In fact, making fun of a reporter with a disability registered as more unsettling than any concern about either major-party presidential nominee in the survey — ahead of Hillary Clinton's email scandal, even.
Democrats have known for a while that Trump’s attack on Kovaleski had a powerful effect on voters. Before the first ballots of the primary season were cast, a pro-Clinton super PAC was already using it in a well-funded ad campaign.
The Associated Press reported in January that Priorities USA found “the footage of him appearing to mock a disabled reporter stands out, evoking one of the strongest reactions from voters in focus groups and other forums.”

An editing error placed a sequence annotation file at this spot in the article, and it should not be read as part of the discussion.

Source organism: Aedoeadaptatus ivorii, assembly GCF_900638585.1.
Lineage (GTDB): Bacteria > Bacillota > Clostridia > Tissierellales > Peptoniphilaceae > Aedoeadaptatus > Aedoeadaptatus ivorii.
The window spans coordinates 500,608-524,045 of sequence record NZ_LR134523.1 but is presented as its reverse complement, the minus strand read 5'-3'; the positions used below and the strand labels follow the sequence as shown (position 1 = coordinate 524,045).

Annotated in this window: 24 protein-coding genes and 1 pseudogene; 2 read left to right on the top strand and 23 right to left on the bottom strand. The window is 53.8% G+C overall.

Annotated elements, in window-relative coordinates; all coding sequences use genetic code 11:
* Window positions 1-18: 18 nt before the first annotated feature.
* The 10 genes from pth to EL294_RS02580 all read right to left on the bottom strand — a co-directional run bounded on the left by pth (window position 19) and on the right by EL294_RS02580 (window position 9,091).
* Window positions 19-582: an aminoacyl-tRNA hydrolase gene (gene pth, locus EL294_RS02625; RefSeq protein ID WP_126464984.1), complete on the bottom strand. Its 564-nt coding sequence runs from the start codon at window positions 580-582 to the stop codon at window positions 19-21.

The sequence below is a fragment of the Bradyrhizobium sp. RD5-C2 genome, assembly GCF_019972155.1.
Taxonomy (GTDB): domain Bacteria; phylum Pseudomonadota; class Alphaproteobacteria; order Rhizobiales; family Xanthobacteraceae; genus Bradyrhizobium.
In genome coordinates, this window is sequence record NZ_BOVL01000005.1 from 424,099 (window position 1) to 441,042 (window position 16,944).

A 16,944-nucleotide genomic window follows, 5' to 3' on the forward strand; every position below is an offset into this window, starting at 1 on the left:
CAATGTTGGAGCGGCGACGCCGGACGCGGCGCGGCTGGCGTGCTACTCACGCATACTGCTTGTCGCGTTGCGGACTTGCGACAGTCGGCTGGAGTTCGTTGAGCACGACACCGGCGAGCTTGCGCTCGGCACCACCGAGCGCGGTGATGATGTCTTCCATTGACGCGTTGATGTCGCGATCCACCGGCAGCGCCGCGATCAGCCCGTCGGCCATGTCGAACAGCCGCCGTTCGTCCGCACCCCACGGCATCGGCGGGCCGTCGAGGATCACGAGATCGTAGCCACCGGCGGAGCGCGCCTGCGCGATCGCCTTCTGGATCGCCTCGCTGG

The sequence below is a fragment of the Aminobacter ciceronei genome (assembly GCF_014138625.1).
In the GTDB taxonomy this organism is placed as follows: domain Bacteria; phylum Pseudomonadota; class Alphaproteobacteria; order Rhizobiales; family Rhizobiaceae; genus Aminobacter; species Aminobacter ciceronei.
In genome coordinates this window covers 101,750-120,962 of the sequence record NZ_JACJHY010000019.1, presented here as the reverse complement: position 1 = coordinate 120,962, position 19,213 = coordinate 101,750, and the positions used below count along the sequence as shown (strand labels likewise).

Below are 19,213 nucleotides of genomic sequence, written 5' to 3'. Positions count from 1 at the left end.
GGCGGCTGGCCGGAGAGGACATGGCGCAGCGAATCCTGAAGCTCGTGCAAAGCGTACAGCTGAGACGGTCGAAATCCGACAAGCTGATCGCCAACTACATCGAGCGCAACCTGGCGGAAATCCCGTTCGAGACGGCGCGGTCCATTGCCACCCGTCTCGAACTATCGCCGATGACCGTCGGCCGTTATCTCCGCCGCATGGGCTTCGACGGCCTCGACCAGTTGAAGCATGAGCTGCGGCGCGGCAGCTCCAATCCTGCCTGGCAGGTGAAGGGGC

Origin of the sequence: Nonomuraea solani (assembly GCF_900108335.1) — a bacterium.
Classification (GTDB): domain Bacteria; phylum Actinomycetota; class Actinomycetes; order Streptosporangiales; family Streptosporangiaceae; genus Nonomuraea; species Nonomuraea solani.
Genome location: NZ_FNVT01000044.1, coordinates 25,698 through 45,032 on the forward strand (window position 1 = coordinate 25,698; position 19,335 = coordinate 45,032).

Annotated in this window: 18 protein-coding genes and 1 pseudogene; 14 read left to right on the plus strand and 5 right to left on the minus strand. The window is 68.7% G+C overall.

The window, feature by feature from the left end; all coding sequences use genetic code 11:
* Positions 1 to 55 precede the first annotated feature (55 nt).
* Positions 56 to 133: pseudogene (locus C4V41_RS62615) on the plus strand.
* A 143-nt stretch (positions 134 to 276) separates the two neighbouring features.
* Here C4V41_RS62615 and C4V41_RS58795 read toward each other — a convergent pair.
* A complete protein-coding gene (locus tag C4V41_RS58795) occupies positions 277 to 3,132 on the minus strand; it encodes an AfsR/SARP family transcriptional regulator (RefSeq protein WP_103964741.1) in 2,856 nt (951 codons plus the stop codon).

More recently, the Clinton campaign has used the clip of Trump feigning spasms in its own commercial.
Ordinarily, reporters are not sympathetic targets. Only 40 percent of Americans trust the mass media, according to Gallup. When Sen. Ted Cruz (R-Tex.) ripped the media during a GOP debate last fall, Republican pollster Frank Luntz reported the most favorable reaction in a focus group that he had ever seen.
People clearly love to see the press take a beating, yet they are also clearly uncomfortable with watching anyone — even someone in an unpopular profession — endure ridicule for a disability.
For the vast majority of Americans, that is a line you just don’t cross. But Trump crossed it, and people have not forgotten.